Friday, June 14, 2013

A Friday Rant!

It's been quite a week! Almost exhilarating since Project Greenwald was finally implemented. For months, the activist, claiming to be a journalist, has been quietly sifting through thousands of classified documents. Classified documents that were gathered in a dragnet executed by one Ed Snowden. Snowden turned over the product of his indiscriminate data capture program to Glenn Greenwald. Glenn performed the arduous task of searching the vast amounts of data for information relevant to his cause, or as we often call it, "evidence". Hmm, that sounds a lot like the alleged activities of the NSA, nothing surprising here folks. In the spirit of transparency, Glenn is withholding most of the data.

Okay, I've had my fun, but there is a nagging point in there. In all fairness, the WaPo has untold amounts of data unreleased as well. That privacy stuff is catchy, huh?

I'm going to link an article that I find most pertinent. Please share the link on Twitter from the source. But before I do that, I want to say that Chris Hayes is not an "evil-doer" nor is he a willfully ignorant hipster enamored with the ideal of a civil liberties Utopia. I like Chris, I can tolerate his show and I apologize to tweeps for using him as a punching bag through the week. There are two issues that I find repulsive, however. One is this new movement to blur the lines between activism and journalism. It's a movement with many players, but among the leaders "du jour" are Scahill, Moore and Greenwald. Fine, they want to play that game, but when Chris Hayes lends them credibility on MSNBC? I find it repulsive. I get tired of the one-sided coverage of a one-sided "debate". And by one-sided debate, I mean to ask, "Why are you letting Corporations get away with "secret" data mining?" Data MINING, not a data search based on known quantities or defined parameters or warranted legal concerns. Data MINING or even espionage by Corporations is apparently fine and dandy, if my only source of news is MSNBC. While Rachel Maddow has also focused on the one side, at least she has made the decision to drop Project Greenwald from the "top stories" into the "updates". Ultimately, my point is to say that activism is NOT journalism and we can do better, MSNBC can do better. The second issue is much more complicated, but it can be summed up with one word, "Obamabot". this word is filled with so many repulsive implications it is astounding that ANY legitimate Pundit or Politician would associate themselves with Greenwald on this issue alone. And who can forget the infamous "Nun rape" incident? By the way, "Obamabot" implies subhuman intelligence...think about it. While Ron Wyden may be struggling and stumbling in his zeal to attract a younger demographic, he's been careful to keep a distance from Project Greenwald. However, Merkley and Ellison wanted "all in", until it's revealed they both CHOSE to miss the briefings on these programs. I'm pretty sure their schedules are suddenly too full for attention-getting interviews on the topic for at least a little while. rant is done. Thanks for your time. Now, here's that link I promised:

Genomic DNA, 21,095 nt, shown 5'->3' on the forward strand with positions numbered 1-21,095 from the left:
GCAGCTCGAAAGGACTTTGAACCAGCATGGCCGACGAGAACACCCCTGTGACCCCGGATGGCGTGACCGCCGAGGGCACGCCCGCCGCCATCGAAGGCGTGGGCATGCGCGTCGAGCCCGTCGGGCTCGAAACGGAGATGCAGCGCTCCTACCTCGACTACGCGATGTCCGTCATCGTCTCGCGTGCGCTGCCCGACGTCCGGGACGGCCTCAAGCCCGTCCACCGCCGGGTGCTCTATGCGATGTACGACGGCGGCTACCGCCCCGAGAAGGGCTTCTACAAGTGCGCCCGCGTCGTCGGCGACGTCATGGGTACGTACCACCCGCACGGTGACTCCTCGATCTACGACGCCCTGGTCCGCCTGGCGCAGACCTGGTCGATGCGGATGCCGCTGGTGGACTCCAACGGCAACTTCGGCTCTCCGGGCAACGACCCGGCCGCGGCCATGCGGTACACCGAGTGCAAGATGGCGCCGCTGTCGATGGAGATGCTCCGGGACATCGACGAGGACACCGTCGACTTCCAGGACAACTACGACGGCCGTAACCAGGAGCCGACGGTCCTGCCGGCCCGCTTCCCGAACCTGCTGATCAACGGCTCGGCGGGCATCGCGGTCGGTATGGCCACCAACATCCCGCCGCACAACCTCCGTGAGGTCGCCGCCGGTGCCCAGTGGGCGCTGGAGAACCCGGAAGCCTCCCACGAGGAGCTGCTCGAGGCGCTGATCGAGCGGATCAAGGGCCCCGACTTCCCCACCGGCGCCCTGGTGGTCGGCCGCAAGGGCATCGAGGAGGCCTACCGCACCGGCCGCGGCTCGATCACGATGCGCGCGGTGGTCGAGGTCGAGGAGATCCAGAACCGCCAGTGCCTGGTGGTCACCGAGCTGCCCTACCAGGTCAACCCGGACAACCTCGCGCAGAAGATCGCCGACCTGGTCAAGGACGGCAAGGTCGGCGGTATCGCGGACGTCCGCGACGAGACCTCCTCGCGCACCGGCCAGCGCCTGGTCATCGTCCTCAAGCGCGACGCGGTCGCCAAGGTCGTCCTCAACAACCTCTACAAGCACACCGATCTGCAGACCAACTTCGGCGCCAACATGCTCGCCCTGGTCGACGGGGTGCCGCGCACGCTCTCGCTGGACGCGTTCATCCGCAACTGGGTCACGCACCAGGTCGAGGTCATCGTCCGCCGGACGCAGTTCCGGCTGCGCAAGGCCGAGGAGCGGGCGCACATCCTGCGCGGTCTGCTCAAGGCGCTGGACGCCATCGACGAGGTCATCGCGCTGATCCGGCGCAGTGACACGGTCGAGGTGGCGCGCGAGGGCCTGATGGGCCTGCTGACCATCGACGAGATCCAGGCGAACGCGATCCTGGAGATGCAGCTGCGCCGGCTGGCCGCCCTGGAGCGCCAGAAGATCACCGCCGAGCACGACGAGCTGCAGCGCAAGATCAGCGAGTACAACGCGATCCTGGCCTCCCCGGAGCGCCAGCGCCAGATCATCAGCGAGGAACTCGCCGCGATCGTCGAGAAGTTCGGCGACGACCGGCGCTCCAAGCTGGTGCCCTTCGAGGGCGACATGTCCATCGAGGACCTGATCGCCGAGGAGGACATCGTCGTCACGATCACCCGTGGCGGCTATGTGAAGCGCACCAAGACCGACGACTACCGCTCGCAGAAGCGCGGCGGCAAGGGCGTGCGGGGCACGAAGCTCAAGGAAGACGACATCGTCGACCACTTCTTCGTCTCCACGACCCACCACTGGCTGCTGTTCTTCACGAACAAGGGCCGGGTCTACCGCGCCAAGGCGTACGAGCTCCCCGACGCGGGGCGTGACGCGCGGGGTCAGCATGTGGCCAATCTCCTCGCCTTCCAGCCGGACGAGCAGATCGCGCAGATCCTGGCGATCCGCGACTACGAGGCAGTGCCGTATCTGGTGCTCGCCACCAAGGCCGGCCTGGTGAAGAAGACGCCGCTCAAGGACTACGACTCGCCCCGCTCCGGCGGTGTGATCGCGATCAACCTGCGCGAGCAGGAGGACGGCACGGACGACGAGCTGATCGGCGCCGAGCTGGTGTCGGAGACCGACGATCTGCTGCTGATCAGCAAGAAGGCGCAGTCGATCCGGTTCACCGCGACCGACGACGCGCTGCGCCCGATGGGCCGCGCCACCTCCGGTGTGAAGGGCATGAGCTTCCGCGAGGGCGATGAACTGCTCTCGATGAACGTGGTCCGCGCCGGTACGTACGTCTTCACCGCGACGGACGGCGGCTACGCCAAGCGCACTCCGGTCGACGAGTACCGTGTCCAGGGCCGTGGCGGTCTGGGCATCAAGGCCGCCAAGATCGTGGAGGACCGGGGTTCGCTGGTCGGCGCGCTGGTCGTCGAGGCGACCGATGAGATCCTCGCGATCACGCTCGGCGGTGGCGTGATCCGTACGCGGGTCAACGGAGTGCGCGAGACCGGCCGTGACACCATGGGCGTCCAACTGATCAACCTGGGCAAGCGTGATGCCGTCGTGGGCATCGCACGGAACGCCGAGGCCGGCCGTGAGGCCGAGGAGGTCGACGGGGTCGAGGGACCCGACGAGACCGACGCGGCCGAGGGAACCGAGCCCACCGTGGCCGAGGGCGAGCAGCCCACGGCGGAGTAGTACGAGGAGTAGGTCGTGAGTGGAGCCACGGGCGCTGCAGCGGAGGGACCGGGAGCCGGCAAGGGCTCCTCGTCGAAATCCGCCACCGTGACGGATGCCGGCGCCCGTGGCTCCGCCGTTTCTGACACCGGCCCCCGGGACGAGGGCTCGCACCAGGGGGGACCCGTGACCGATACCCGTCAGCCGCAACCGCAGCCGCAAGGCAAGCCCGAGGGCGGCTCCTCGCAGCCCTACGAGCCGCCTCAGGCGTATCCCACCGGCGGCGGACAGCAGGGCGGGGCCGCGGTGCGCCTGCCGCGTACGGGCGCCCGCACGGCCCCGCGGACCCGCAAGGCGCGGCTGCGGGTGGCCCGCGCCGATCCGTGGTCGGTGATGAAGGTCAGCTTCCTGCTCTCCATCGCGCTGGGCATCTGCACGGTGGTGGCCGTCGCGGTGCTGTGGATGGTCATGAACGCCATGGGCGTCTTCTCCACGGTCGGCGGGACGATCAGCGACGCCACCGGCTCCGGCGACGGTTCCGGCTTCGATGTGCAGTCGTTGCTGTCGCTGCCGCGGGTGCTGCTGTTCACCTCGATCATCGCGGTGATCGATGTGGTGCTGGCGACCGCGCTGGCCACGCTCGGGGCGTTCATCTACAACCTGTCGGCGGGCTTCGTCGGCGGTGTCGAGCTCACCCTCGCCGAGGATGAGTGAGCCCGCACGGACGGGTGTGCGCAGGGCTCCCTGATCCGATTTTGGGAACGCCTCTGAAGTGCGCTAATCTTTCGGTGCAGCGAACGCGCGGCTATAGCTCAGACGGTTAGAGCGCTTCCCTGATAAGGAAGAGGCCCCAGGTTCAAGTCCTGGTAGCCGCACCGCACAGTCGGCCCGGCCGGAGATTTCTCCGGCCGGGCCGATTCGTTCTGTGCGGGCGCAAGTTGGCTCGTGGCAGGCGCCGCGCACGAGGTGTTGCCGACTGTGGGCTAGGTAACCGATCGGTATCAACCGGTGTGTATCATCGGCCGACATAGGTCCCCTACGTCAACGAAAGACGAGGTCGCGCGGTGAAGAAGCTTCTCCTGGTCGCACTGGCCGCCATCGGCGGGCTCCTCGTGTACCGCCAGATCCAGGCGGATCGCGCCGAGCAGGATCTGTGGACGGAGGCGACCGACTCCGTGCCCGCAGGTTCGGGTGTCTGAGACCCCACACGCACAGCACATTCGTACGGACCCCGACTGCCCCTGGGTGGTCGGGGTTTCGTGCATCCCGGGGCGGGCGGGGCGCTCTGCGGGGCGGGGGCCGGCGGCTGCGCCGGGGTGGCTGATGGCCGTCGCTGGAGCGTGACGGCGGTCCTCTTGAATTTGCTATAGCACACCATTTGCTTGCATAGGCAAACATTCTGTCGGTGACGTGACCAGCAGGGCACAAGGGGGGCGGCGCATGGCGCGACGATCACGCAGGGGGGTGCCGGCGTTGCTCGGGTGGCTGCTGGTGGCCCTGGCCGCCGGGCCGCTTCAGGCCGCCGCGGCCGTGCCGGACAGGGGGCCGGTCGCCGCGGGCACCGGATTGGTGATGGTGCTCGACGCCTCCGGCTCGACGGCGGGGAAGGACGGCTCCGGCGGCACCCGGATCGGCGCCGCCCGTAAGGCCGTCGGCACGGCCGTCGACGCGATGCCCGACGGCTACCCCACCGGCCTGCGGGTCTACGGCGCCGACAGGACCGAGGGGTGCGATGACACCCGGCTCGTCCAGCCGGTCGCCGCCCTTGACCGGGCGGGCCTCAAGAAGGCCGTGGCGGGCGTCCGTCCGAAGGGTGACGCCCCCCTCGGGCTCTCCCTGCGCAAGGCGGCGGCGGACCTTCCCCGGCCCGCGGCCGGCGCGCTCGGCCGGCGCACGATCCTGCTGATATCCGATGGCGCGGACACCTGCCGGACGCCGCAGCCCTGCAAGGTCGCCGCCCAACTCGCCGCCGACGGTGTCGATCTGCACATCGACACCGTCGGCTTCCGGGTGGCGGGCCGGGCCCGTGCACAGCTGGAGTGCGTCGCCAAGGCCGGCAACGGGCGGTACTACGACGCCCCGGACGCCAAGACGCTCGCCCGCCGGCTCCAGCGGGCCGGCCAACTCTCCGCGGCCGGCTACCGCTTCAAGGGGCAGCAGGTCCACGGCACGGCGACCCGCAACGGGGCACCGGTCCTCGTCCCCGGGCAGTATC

PRISM isn't Data Mining

Saturday, June 8, 2013

Don't Tap Me, Bro!

Glenn Greenwald got a "scoop" from one of his loyal readers...make that a few scoops. Whether he will continue his "drip, drip" strategy or opt for a "dump", Glenn has some shiny objects to share. He's been "working" on this scoop for about 2 months, but he's been an activist for much longer than that. While the Media has quickly toned down interest and the NSA is reclassified as a sideshow, I'm having a difficult time with moving on to more important issues. I keep hearing the words my good "virtual friend" Karoli would often tweet, "This is why we can't have nice things".

When the news of a 7 year old NSA program "broke", I literally reacted with "Well, duh". To my dismay, I witnessed good people I had long assumed were at least borderline tech-savvy, lose their collective shit. For many, "metadata" had an entirely new meaning..."Monster Data". Data so huge, so intrusive, so personal, so everything awful that the last straw had been pulled and the proverbial camel's back had not only been broken, but doused in jet fuel, burned into ash and thrown violently into a garbage heap along with our freedom, liberty and the US Constitution.

Regarding motivations, ideologies and personalities, I'll leave that for another time and place. Regarding the legality, constitutionality or morality, I'm not here to denounce or pronounce the NSA tactics. What I cannot shake is the concern that the issue of "data collection" and storage will fade once again into the ether as politicos rush to sweep the Patriot Act, the NSA and the difficult questions raised off the front page. The internet and the cell phone are many "things" to each one of us, but most of all they are "digital". They are "data". And we share a LOT of data. Sometimes we are offered a special "secure" web page to share our data, but most often we are not. There's a reason. And you know what I find most surprising in all of this hair-lighting outrage? No one has bothered to ask why ALL web pages are not "Secure". I won't be surprised when they understand why and only then can we move forward with an adult conversation about metadata, national security, privacy and the lifestyle choices we all have to make.